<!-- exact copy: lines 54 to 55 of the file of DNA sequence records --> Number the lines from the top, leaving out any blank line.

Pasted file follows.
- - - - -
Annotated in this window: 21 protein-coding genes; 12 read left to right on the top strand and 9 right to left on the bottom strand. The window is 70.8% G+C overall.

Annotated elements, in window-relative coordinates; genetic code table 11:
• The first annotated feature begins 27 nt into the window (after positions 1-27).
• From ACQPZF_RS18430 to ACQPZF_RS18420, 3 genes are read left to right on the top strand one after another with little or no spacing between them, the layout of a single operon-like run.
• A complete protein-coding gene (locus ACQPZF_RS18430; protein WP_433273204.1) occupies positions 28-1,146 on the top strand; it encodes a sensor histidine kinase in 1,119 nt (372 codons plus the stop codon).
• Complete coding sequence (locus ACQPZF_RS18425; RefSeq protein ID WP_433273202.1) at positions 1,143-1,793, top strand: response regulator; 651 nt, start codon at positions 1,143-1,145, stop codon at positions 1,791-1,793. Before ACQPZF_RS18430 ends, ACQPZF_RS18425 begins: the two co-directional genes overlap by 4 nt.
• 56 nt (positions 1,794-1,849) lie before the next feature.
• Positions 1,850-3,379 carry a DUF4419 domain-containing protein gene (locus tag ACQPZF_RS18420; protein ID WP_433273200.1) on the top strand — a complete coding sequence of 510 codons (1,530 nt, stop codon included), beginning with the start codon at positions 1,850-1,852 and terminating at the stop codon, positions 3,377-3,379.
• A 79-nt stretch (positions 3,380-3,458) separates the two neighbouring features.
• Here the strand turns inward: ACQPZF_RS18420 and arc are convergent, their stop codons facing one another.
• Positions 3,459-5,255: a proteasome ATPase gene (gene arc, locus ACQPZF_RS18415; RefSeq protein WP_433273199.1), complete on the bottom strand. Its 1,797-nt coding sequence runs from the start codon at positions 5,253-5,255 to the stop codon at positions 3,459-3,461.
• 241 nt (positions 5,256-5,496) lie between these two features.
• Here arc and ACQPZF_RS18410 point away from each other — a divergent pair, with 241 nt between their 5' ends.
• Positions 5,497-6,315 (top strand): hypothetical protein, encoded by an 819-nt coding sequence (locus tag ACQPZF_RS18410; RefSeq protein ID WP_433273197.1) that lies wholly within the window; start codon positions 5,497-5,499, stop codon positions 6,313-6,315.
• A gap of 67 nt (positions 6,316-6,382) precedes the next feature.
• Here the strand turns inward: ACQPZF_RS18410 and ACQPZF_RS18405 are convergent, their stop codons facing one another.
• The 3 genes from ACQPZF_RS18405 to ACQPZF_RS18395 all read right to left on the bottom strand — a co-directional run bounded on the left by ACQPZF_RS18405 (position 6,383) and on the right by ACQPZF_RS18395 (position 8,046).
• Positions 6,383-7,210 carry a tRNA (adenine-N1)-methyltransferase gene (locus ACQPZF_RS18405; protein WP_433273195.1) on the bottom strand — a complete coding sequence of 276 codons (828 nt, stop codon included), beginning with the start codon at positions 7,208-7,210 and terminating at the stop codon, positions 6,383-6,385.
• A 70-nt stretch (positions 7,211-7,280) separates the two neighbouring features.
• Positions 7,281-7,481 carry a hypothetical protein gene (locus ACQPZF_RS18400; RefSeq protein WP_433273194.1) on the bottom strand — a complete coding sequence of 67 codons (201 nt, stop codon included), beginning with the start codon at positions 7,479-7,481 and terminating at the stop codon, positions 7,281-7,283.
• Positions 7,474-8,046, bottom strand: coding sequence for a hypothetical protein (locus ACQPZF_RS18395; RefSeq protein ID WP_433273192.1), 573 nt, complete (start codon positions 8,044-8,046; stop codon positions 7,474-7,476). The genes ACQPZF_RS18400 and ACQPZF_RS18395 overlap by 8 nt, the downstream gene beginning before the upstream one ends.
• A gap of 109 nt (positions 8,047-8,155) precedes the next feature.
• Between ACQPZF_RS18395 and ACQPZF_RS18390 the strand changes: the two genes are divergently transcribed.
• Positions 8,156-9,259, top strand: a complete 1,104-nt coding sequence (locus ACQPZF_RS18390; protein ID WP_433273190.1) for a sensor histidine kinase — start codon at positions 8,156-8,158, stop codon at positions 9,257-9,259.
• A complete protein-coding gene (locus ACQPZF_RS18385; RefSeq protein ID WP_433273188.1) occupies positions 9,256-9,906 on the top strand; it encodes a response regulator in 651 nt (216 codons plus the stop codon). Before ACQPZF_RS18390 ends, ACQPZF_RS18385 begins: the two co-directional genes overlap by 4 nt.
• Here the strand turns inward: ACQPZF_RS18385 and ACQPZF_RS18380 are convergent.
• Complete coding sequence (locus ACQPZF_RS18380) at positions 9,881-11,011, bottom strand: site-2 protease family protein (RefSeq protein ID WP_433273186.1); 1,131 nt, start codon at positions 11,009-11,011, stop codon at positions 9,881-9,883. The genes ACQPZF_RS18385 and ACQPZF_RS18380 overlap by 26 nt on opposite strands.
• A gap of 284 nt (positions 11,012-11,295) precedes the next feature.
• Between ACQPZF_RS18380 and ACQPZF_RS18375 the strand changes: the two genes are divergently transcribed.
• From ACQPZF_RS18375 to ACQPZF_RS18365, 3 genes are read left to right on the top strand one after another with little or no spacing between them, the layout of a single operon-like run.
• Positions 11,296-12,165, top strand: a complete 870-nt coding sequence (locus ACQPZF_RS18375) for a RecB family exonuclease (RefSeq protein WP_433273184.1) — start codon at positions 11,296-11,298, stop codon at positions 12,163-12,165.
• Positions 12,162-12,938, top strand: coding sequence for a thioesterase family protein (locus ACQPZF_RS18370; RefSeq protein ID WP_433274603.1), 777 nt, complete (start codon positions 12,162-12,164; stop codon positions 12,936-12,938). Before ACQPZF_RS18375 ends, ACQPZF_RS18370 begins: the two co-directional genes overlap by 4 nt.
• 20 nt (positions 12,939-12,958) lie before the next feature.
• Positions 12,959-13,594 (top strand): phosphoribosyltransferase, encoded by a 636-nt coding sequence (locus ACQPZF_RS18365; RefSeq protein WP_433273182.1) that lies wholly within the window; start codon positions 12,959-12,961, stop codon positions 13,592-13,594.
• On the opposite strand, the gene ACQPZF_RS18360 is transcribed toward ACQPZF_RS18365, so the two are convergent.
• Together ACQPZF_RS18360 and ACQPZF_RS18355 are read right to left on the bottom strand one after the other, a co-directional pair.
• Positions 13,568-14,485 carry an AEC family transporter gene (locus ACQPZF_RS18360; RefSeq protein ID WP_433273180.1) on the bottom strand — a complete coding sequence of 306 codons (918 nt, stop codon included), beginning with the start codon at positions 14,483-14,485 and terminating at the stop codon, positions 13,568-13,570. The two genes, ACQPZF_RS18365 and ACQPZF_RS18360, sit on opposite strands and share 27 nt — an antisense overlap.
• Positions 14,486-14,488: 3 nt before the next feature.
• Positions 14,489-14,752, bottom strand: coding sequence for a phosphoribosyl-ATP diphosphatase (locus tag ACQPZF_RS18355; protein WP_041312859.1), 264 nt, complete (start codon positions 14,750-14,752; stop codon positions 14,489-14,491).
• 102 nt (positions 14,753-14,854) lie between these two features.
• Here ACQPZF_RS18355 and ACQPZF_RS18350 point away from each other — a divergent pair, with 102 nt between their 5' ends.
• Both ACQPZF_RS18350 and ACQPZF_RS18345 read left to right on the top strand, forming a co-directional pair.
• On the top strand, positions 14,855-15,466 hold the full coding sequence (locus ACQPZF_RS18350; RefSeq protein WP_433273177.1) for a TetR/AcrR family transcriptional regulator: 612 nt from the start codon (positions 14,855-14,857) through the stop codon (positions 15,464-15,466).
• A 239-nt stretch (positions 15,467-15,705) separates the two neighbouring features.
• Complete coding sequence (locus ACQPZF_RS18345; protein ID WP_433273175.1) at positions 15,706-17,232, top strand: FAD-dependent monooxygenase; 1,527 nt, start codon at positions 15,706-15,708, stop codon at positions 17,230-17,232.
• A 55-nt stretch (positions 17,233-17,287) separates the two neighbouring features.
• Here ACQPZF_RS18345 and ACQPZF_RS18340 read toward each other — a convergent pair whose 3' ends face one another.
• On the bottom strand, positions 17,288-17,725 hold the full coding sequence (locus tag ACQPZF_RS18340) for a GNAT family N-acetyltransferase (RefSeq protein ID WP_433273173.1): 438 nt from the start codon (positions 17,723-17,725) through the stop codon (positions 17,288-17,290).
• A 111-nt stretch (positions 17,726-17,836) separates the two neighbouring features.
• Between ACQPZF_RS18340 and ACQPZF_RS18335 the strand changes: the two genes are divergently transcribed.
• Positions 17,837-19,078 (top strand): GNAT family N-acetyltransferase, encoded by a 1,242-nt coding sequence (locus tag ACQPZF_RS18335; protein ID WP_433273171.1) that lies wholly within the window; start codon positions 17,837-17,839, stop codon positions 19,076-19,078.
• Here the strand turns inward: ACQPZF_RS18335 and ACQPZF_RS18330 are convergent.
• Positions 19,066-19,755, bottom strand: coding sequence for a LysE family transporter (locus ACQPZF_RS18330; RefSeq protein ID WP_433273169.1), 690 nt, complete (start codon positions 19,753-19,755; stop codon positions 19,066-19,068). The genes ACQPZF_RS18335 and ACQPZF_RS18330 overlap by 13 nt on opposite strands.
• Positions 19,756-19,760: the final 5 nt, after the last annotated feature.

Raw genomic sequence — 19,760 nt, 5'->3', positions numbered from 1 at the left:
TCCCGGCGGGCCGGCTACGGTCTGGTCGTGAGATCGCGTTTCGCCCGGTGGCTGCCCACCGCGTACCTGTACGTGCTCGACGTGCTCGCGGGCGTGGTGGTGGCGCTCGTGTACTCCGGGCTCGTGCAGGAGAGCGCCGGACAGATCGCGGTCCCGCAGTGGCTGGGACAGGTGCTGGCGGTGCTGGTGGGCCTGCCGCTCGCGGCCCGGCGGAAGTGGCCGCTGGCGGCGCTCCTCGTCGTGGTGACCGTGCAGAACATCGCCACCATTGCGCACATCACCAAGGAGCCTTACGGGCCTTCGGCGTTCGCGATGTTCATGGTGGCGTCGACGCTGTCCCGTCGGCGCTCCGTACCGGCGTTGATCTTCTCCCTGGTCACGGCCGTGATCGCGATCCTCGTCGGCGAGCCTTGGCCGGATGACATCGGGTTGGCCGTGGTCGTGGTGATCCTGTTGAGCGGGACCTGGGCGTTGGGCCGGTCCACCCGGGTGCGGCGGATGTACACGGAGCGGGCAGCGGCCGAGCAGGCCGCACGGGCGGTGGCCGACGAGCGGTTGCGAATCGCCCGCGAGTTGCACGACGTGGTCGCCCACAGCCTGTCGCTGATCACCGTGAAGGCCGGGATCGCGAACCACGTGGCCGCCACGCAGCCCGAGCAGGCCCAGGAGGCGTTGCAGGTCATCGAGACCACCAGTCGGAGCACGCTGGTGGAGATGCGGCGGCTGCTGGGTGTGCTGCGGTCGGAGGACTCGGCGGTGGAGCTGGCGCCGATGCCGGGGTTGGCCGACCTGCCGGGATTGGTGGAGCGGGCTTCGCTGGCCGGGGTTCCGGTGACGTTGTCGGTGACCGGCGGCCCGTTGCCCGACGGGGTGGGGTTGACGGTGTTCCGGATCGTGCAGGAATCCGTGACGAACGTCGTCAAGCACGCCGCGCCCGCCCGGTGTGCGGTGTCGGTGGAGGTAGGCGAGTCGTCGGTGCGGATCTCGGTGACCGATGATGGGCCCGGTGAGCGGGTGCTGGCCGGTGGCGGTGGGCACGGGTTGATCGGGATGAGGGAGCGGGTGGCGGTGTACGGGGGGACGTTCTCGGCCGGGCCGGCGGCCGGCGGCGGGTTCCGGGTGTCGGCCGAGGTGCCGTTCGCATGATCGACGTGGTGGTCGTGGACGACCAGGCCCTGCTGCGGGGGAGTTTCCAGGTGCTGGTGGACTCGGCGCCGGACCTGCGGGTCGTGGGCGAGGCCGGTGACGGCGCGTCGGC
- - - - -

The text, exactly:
• Positions 19,756-19,760: the final 5 nt, after the last annotated feature.

Raw genomic sequence — 19,760 nt, 5'->3', positions numbered from 1 at the left: